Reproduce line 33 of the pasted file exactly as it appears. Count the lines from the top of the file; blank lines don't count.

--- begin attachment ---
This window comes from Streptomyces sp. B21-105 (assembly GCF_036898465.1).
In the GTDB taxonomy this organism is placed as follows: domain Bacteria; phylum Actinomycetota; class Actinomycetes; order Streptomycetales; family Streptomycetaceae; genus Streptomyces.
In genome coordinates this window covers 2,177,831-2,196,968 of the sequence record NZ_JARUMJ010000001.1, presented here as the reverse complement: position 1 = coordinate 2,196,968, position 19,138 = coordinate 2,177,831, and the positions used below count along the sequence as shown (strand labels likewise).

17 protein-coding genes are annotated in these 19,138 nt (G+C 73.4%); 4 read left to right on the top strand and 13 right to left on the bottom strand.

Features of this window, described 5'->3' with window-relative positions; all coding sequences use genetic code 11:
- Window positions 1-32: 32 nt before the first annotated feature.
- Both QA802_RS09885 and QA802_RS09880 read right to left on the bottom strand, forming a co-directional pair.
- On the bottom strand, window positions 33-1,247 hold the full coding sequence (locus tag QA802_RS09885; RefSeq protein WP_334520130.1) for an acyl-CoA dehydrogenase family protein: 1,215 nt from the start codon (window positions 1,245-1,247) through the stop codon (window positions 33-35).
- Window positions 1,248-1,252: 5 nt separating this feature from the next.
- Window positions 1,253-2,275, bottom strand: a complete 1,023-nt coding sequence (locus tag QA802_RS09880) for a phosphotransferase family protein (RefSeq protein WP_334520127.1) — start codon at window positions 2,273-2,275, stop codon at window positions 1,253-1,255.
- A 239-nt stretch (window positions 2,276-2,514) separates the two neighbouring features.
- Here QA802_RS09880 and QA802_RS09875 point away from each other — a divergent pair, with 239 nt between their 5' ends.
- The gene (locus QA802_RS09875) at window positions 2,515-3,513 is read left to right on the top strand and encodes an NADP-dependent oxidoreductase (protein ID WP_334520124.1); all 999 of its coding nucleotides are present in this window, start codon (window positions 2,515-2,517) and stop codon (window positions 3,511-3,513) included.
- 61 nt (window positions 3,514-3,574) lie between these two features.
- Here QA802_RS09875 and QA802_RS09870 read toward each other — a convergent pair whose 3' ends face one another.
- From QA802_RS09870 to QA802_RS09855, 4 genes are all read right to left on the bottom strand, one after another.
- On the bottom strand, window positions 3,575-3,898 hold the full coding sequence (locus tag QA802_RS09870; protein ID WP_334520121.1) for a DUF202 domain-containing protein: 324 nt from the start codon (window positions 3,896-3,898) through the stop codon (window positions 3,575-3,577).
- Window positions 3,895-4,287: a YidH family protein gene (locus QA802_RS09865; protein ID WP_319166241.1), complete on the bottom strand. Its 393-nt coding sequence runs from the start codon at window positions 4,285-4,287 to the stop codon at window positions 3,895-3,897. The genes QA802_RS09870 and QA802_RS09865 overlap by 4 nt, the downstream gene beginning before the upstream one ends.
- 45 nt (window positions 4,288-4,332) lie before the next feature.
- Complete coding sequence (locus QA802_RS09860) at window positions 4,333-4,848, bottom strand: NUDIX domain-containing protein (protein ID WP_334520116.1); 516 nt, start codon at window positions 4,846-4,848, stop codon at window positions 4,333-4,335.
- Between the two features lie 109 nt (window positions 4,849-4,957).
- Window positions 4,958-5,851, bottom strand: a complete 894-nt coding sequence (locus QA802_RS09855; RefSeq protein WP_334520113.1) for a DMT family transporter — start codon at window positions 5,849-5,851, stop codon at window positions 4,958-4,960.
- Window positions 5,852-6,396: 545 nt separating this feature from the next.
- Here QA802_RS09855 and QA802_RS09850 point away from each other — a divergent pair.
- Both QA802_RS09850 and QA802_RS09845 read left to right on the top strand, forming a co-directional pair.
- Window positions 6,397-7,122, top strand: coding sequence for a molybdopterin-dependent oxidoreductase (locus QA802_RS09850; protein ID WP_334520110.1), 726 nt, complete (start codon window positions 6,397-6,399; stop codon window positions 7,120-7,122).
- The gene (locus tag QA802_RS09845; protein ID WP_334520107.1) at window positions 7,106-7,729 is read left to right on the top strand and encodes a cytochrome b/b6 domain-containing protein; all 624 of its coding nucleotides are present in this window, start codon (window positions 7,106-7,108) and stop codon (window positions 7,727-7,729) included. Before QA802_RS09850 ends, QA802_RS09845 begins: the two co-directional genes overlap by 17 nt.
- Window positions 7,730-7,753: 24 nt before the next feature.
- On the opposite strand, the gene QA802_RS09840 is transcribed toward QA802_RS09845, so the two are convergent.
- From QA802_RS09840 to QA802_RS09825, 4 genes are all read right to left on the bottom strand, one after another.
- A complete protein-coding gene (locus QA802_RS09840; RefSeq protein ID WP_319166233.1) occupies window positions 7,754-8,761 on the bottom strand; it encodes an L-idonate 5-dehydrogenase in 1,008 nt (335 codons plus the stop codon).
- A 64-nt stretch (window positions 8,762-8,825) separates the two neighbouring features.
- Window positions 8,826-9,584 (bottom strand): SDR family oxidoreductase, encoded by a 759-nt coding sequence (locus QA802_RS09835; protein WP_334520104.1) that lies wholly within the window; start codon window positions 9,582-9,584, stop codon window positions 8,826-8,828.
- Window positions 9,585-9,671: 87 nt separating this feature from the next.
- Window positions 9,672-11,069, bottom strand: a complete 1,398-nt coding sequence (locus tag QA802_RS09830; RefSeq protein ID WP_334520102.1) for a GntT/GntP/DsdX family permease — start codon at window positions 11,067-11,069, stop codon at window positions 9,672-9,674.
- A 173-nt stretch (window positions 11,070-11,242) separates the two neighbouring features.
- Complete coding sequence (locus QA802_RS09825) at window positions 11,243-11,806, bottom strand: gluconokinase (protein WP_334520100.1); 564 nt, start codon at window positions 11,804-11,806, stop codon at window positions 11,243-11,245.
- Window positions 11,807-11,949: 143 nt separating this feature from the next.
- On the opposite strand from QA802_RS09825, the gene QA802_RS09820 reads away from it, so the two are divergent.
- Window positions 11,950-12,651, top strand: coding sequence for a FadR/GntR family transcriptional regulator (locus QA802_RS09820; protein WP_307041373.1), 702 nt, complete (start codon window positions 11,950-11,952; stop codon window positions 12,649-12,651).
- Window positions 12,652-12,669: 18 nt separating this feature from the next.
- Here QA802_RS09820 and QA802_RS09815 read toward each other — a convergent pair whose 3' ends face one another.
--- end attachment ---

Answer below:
- Window positions 8,826-9,584 (bottom strand): SDR family oxidoreductase, encoded by a 759-nt coding sequence (locus QA802_RS09835; protein WP_334520104.1) that lies wholly within the window; start codon window positions 9,582-9,584, stop codon window positions 8,826-8,828.